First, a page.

A study was carried out to: <ul><li>Determine and describe all the stakeholders’ preferences and problems with regard to high school girls' uniform; and</li> <li>To make recommendations for the prototype uniform that could be tested amongst stakeholders.</li></ul> A survey was conducted through three questionnaires for the three different groups, namely the Form-3 girls, parents (represented by the mothers), and the teachers at the school, to determine the functional and aesthetic preferences and problems experienced with the current school uniform. Form-3 girls were selected because it was assumed they had passed the spurt of growth between the ages of 15 and 17 years. Their mothers had the experience of purchasing the family’s clothes, while the teachers spend most of the time with the girls observing the quality features of the uniform. Purposive sampling was used to select the girls, their mothers and five teachers from each school, resulting in a total sample of 150 girls, 150 mothers and 84 teachers. Fifteen (15) schools were selected from two highly populated urban areas, namely: the Hhohho region (Mbabane) and the Manzini region (Manzini). `The analysis starts with the descriptive characteristics of the demographic information of the stakeholders in the uniforms used in the school. Data was expressed in frequencies and percentages. Means and standard deviations were ranked in descending order, the most preferred functional and aesthetic features placed at the top. The functional and aesthetic performance problems were also ranked, with the feature giving most problems placed at the top. The study revealed that Swazi high school girls rated both their functional and aesthetic preferences high. Amongst the performance preferences, sensory-aesthetic dimensions were rated as very important, followed by durability (that the tunic should not fade in colour), comfort and ease of care. Performance preferences that were considered less important by the girls were the wearing of the tunic in summer and winter and using the tunic for class and sports. Mothers were not asked about comfort preferences because they do not wear the tunic; however, amongst the functional performance qualities tested on them, durability, care and cost were considered important. As was the case with the girls, mothers also considered symbolic preferences less important, for example that the tunic should show family and cultural values. The comparison of the combined functional dimensions to the combined aesthetic dimensions indicated that the girls and their mothers rated the functional performance preferences of the tunic higher than the aesthetic performance preferences. Teachers were only asked to respond on end-use and symbolic qualities of the tunic. Teachers considered the wearing of the tunic in winter and summer more important than the symbolic preferences. Symbolic preferences were also seen to be less important with the girls and their mothers. From the problems it can be concluded that the mothers and the girls did not experience major problems, except that the tunic fades. Mothers saw the cost of the tunic to be too expensive, as the same tunic could not be worn for sports. All the preferences relate to choice of style and fabric. Consumers preferred a panelled style of tunic with a waistline; however, in order to accommodate for growth, a semi-fitted princess style was recommended.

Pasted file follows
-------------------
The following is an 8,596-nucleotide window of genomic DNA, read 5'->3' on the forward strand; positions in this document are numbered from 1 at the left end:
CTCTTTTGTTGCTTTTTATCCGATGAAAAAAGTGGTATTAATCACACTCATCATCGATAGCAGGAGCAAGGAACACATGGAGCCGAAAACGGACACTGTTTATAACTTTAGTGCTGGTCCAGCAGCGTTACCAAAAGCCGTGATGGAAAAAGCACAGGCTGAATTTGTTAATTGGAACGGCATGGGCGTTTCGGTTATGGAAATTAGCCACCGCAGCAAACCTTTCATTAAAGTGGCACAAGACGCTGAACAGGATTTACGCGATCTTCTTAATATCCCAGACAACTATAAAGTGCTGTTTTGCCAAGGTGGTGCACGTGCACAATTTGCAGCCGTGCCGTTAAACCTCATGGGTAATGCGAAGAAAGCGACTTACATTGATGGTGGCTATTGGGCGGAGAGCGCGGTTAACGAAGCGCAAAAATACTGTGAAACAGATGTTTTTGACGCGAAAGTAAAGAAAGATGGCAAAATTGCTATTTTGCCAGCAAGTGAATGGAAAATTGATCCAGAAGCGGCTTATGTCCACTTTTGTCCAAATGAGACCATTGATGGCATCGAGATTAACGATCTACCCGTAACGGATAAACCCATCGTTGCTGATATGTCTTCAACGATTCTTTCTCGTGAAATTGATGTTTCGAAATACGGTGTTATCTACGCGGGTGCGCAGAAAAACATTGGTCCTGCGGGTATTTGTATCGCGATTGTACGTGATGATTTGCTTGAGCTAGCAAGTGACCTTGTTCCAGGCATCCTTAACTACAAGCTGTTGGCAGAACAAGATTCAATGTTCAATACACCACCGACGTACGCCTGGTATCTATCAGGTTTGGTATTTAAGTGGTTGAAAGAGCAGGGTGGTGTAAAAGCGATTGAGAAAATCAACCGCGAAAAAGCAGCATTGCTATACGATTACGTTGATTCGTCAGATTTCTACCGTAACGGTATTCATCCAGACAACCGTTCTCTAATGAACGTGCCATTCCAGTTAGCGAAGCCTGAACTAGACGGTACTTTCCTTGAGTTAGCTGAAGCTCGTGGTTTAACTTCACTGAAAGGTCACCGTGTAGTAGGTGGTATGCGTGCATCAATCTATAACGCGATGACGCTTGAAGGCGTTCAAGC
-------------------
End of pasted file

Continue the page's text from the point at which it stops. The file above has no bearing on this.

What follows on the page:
Dissertation (MConsumer Science)--University of Pretoria, 2011.